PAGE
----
we currently have an outdoor wired sensor network of ~20 nodes separated by 50m -> 300m per node.
one person sits in a vehicle at the start of the line of nodes (coordinator i guess), the other person drives out (for several kilometres, through paddocks) and drops the nodes on the ground.
the data collected is too much to transmit, so we store on the nodes. but currently we control the nodes via cable. lots of cable.
there are two separate things i would like to do with xbees.
initially i’d like to transmit gps data from the second vehicle back to the coordinator vehicle over the nodes, either polled or scheduled, by putting an xbee in each node.
once i’m happy that the xbee network is stable, i’d like to control the nodes directly (ie sleep, start aquiring data etc) via the xbees and get rid of the cable altogether.
we know which xbees are in vehicles. however we have no control of the order of the nodes on the ground.
my first question is if xbees are stable across long, linear arrays. i’m looking at XBee Pro 50mW RPSMA - Series 2 (ZB) for range. does xbee transmission rate drop off with distance? will we get 115kbaud of gps information if the truck is 6km away? (assuming node separation of 300m w/ line of sight between adjacent nodes)
my second question is, if we pre-configure the xbees properly, is it possible to drop nodes on the ground and have them automatically extend the network such that operators do not have to do any configuration?
Easiest answer first - Xbee (either ZigBee or DigiMesh) will happily create and maintain the routes (the hop-path) as you drop the nodes. There is no need to worry about order or preconfigure them.
As for sleeping, ZigBee nodes running in a long linear line like this won’t be able to sleep - they must be fully powered routers. DigiMesh offers sleeping routers, but all nodes need to wake or sleep in sync, plus you won’t get 115kbps sustained throughput if the mesh sleeps.
As for the sustained 115kbps throughput, this will drop as the ‘hops’ increase - simple example; A sees B but not C, B sees A & C, C sees B but not A. As packets move, node B in effect can only offer 1/2 of its throughput to C since it needs clear radio frequency time to ‘repeat’ C’s messages to A, so C needs to shut-up at least 1/2 of the time.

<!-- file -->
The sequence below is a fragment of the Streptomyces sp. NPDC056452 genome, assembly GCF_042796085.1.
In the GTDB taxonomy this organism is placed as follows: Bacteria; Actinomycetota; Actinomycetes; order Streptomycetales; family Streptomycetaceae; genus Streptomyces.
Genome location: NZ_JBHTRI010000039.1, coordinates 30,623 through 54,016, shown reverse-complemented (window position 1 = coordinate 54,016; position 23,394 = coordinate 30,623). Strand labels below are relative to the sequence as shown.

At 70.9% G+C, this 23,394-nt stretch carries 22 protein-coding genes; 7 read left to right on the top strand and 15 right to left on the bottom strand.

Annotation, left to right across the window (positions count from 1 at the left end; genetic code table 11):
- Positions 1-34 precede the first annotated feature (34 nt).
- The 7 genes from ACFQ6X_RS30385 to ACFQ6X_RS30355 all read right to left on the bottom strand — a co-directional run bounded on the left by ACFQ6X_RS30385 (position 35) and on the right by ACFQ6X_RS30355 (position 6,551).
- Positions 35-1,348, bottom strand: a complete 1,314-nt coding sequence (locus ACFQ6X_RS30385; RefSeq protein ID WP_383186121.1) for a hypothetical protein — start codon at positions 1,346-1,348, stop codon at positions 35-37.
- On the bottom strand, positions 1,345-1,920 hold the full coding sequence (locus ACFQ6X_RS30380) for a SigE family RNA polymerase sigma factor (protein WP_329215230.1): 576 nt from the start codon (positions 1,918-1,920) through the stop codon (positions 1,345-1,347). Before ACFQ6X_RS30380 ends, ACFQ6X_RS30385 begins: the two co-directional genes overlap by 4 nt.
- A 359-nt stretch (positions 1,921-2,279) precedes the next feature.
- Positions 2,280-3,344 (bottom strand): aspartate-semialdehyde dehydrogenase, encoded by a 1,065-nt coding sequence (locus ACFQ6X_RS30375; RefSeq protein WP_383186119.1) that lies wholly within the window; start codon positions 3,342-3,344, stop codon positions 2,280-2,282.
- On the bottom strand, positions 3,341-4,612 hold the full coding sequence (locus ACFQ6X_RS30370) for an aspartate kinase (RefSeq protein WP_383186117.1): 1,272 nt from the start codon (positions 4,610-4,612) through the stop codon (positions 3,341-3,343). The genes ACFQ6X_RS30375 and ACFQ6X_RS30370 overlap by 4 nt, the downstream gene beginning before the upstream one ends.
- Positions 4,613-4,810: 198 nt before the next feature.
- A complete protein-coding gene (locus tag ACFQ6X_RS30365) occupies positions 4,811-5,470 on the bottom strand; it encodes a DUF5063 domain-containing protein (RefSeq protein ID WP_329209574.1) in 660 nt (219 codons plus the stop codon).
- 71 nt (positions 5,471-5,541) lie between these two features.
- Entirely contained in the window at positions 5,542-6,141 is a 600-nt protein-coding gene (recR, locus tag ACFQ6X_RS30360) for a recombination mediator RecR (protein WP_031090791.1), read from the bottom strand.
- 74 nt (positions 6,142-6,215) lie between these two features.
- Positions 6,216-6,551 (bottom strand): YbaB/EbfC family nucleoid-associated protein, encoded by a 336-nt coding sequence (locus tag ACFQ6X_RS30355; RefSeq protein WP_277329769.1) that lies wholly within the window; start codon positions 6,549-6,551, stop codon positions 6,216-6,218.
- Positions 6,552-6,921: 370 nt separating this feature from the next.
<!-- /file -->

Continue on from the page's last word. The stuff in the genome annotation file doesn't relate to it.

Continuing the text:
You didn’t mention hills, but my gut feeling is the Xbee will work fine for the ‘dropped nodes’, but you might want to consider a 2nd technology for the vehicle-to-vehicle link. For example Digi has the Xtend line which can travel (line of sight) up to 66km. This way your vehicle-to-vehicle comms has no impact on the node control. Baud rate is 9600 (about 1000 bytes per second), but you probably don’t need all of the GPS data.
Thanks for the reply lynnl.
re hills, unfortunately there may be significant terrain between the two vehicles.
The nodes however are usually line of site (ish) along the side of roads etc, hence the idea of using the nodes to hold up a mesh network.
is there any information on how bandwidth drops of with number of nodes? 9600 baud between the two vehicles would be plenty.
There can’t be any direct way to estimate the reduction in bandwidth. Also, if you have 10 nodes you won’t actually have 9 hops from #1 to #10.
Some will get skipped over because likely Node #4 (as example) can hear 1, 2, or even 3 nodes in either direction. The routes won’t fully optimize, meaning you may end up with more hops than required (so 1 talks to 3 which talks to 5 which talks to 6 which talks to 10 despite the fact that maybe 3 could talk to 6 directly).
The Xbee do a kind of carrier-sense before talking, & do a small random backoff if the RF is busy. So they will try to move the packet as soon as the RF is free. You just need to avoid a situation where say your remote vehicle tries to saterate the RF as eventually, nodes will discard packets due to buffers being full. So try to design the system to have 1/2 or 1/3 of the RF free and unused. That’s just a guess on my part.
You might want to invest in an RF sniffer from Ember or another supplier so you can actually see how congested (or not) your RF channels are.